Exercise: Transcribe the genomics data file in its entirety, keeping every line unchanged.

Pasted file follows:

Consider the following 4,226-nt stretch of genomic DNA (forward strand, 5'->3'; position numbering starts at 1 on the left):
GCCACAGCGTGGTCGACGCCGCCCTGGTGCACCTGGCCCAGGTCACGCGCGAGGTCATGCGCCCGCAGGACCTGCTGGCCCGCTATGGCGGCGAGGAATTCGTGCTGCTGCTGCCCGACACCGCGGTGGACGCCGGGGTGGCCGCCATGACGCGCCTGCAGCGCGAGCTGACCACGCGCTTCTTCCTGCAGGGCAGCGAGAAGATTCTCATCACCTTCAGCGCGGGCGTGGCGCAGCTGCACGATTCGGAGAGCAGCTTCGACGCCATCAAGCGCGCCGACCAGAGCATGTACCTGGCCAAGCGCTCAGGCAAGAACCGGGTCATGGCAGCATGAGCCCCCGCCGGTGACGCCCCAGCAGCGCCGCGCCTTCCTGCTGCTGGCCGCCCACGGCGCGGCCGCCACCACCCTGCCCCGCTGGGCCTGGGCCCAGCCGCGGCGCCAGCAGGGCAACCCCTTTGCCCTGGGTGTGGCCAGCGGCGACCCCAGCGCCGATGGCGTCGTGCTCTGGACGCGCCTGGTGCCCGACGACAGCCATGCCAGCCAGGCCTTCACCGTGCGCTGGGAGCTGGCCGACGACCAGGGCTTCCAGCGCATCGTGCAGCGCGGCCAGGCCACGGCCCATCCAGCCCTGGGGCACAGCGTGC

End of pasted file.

Consider the following 4,226-nt stretch of genomic DNA (forward strand, 5'->3'; position numbering starts at 1 on the left):
GCCACAGCGTGGTCGACGCCGCCCTGGTGCACCTGGCCCAGGTCACGCGCGAGGTCATGCGCCCGCAGGACCTGCTGGCCCGCTATGGCGGCGAGGAATTCGTGCTGCTGCTGCCCGACACCGCGGTGGACGCCGGGGTGGCCGCCATGACGCGCCTGCAGCGCGAGCTGACCACGCGCTTCTTCCTGCAGGGCAGCGAGAAGATTCTCATCACCTTCAGCGCGGGCGTGGCGCAGCTGCACGATTCGGAGAGCAGCTTCGACGCCATCAAGCGCGCCGACCAGAGCATGTACCTGGCCAAGCGCTCAGGCAAGAACCGGGTCATGGCAGCATGAGCCCCCGCCGGTGACGCCCCAGCAGCGCCGCGCCTTCCTGCTGCTGGCCGCCCACGGCGCGGCCGCCACCACCCTGCCCCGCTGGGCCTGGGCCCAGCCGCGGCGCCAGCAGGGCAACCCCTTTGCCCTGGGTGTGGCCAGCGGCGACCCCAGCGCCGATGGCGTCGTGCTCTGGACGCGCCTGGTGCCCGACGACAGCCATGCCAGCCAGGCCTTCACCGTGCGCTGGGAGCTGGCCGACGACCAGGGCTTCCAGCGCATCGTGCAGCGCGGCCAGGCCACGGCCCATCCAGCCCTGGGGCACAGCGTGC